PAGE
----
Status: Ongoing

The Yukon, as a small and remote Northern jurisdiction, relies heavily on the transportation of goods and people within the territory. In 2017, transportation accounted for 61% of the territory’s GHG emissions; on-road gasoline and on-road diesel emissions increased 10 and 16% respectively between 2009 and 2017 (Government of Yukon, 2020). Through the Our Clean Future report, the Government of Yukon is focused on reducing emissions related to greenhouse gases from transportation. One means of doing so, particularly in Whitehorse, would be to focus on active transportation. Whitehorse saw an increase in commuting by vehicle from 78% in 2016 to 81% in 2021, despite a slight increase in bicycle commuting from 3% to 4% over the same time period (Government of Yukon, 2021, p. 25). The Government of Yukon has set a goal of reducing the number of commutes taking place by vehicle to 55% in 2031. Since 2020, the Yukon government has offered a 25% rebate on electric bicycles, and had issued 124 rebates by August 2021 (Government of Yukon, 2021).

Project description

Electric bicycles represent a significant transportation innovation by making cycling a much accessible option. By providing pedal assist, eBikes reduce the effort required from the rider, allowing cyclists to more easily travel further and over more difficult terrain, which is important in hilly environments like Whitehorse. Crucially, making cycling more accessible means that eBikes should be viewed as vehicle replacements, not bicycle replacements. Those who are currently commuting by car, not bicycle, could be convinced to move to an eBike, but would not choose a conventional bicycle because of those accessibility reasons. To encourage this movement toward more active transportation by eBike, policymakers should ensure that they view eBikes as vehicle replacements and fund active transportation infrastructure and regulate eBikes with that in mind. Currently, the City of Whitehorse has a bylaw in place that limits the less expensive eBikes with throttles (class 2) to roadways and paved trails, whereas pedal-assist only eBikes (class 1) can be used on any trail. There is no difference in the power or top speed between these two classes.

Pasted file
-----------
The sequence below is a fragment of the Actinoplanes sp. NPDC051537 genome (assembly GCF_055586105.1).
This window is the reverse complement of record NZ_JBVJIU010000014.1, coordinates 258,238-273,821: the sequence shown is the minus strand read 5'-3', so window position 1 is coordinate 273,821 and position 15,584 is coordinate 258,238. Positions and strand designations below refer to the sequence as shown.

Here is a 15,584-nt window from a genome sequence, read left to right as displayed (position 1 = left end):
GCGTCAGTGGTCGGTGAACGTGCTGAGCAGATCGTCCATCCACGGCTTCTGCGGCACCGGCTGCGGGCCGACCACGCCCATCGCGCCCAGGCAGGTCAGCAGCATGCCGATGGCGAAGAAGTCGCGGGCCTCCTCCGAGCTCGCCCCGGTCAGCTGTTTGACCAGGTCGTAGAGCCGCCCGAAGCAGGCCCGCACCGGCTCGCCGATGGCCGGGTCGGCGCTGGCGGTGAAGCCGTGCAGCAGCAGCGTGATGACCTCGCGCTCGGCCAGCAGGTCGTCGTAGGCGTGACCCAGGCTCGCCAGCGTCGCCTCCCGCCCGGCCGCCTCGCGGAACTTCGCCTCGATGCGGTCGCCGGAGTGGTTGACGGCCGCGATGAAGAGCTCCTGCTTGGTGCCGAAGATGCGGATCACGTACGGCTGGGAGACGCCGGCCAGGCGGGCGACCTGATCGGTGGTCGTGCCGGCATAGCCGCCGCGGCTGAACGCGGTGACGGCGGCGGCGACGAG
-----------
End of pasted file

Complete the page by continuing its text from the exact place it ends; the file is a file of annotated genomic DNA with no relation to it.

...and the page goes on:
This project consists, methodologically, of two parts. The first is obtain data on vehicles currently registered in the Yukon and typical commutes made by vehicle within the City of Whitehorse. Then, using data on the number of eBike rebates already paid, determine the average amount of GHGs already displaced by eBikes if used for commuting under several scenarios. This model could be projected out to determine what might change if more eBikes were adopted by Whitehorse residents.

Project team

Dr. Sara McPhee-Knowles, Project Lead, School of Business and Leadership
Dr. Lisa Kanary, School of Business and Leadership

Partners and funders

YukonU Scholarly Activity Grant